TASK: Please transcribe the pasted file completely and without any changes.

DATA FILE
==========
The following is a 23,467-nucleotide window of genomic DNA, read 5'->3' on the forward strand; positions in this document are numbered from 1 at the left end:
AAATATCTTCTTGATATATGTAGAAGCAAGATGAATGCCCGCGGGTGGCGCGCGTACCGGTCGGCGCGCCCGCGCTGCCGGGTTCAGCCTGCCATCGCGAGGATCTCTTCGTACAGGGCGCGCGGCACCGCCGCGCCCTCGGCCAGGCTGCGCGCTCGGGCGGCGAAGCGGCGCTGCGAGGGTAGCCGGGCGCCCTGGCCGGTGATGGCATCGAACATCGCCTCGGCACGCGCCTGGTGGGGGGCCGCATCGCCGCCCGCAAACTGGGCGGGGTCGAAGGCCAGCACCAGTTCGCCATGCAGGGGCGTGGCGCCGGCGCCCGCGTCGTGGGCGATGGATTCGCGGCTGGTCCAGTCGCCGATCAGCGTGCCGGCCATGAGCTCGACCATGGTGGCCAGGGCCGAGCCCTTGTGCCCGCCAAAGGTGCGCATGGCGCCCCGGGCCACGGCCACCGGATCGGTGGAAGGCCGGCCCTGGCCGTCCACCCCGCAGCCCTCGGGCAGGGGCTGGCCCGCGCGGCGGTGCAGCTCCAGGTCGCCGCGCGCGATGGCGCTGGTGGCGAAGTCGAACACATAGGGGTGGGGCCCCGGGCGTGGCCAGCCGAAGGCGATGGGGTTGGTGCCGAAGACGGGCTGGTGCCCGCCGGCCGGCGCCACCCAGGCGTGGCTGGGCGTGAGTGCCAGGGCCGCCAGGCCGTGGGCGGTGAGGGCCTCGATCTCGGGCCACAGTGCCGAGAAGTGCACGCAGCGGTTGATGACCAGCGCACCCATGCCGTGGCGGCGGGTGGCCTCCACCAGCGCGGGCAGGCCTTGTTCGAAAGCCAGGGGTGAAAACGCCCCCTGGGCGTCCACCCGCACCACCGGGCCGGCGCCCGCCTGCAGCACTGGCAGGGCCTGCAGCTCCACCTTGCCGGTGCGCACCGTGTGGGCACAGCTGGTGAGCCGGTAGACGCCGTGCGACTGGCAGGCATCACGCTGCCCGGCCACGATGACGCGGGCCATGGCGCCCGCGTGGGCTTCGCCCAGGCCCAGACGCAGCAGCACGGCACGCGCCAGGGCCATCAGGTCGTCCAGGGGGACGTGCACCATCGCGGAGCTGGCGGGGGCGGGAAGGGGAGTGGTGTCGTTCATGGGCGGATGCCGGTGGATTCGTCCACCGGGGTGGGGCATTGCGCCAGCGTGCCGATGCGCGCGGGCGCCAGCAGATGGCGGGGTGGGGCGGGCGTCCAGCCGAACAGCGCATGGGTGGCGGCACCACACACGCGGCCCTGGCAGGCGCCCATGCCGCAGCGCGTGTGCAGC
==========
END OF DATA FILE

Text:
The following is a 23,467-nucleotide window of genomic DNA, read 5'->3' on the forward strand; positions in this document are numbered from 1 at the left end:
AAATATCTTCTTGATATATGTAGAAGCAAGATGAATGCCCGCGGGTGGCGCGCGTACCGGTCGGCGCGCCCGCGCTGCCGGGTTCAGCCTGCCATCGCGAGGATCTCTTCGTACAGGGCGCGCGGCACCGCCGCGCCCTCGGCCAGGCTGCGCGCTCGGGCGGCGAAGCGGCGCTGCGAGGGTAGCCGGGCGCCCTGGCCGGTGATGGCATCGAACATCGCCTCGGCACGCGCCTGGTGGGGGGCCGCATCGCCGCCCGCAAACTGGGCGGGGTCGAAGGCCAGCACCAGTTCGCCATGCAGGGGCGTGGCGCCGGCGCCCGCGTCGTGGGCGATGGATTCGCGGCTGGTCCAGTCGCCGATCAGCGTGCCGGCCATGAGCTCGACCATGGTGGCCAGGGCCGAGCCCTTGTGCCCGCCAAAGGTGCGCATGGCGCCCCGGGCCACGGCCACCGGATCGGTGGAAGGCCGGCCCTGGCCGTCCACCCCGCAGCCCTCGGGCAGGGGCTGGCCCGCGCGGCGGTGCAGCTCCAGGTCGCCGCGCGCGATGGCGCTGGTGGCGAAGTCGAACACATAGGGGTGGGGCCCCGGGCGTGGCCAGCCGAAGGCGATGGGGTTGGTGCCGAAGACGGGCTGGTGCCCGCCGGCCGGCGCCACCCAGGCGTGGCTGGGCGTGAGTGCCAGGGCCGCCAGGCCGTGGGCGGTGAGGGCCTCGATCTCGGGCCACAGTGCCGAGAAGTGCACGCAGCGGTTGATGACCAGCGCACCCATGCCGTGGCGGCGGGTGGCCTCCACCAGCGCGGGCAGGCCTTGTTCGAAAGCCAGGGGTGAAAACGCCCCCTGGGCGTCCACCCGCACCACCGGGCCGGCGCCCGCCTGCAGCACTGGCAGGGCCTGCAGCTCCACCTTGCCGGTGCGCACCGTGTGGGCACAGCTGGTGAGCCGGTAGACGCCGTGCGACTGGCAGGCATCACGCTGCCCGGCCACGATGACGCGGGCCATGGCGCCCGCGTGGGCTTCGCCCAGGCCCAGACGCAGCAGCACGGCACGCGCCAGGGCCATCAGGTCGTCCAGGGGGACGTGCACCATCGCGGAGCTGGCGGGGGCGGGAAGGGGAGTGGTGTCGTTCATGGGCGGATGCCGGTGGATTCGTCCACCGGGGTGGGGCATTGCGCCAGCGTGCCGATGCGCGCGGGCGCCAGCAGATGGCGGGGTGGGGCGGGCGTCCAGCCGAACAGCGCATGGGTGGCGGCACCACACACGCGGCCCTGGCAGGCGCCCATGCCGCAGCGCGTGTGCAGC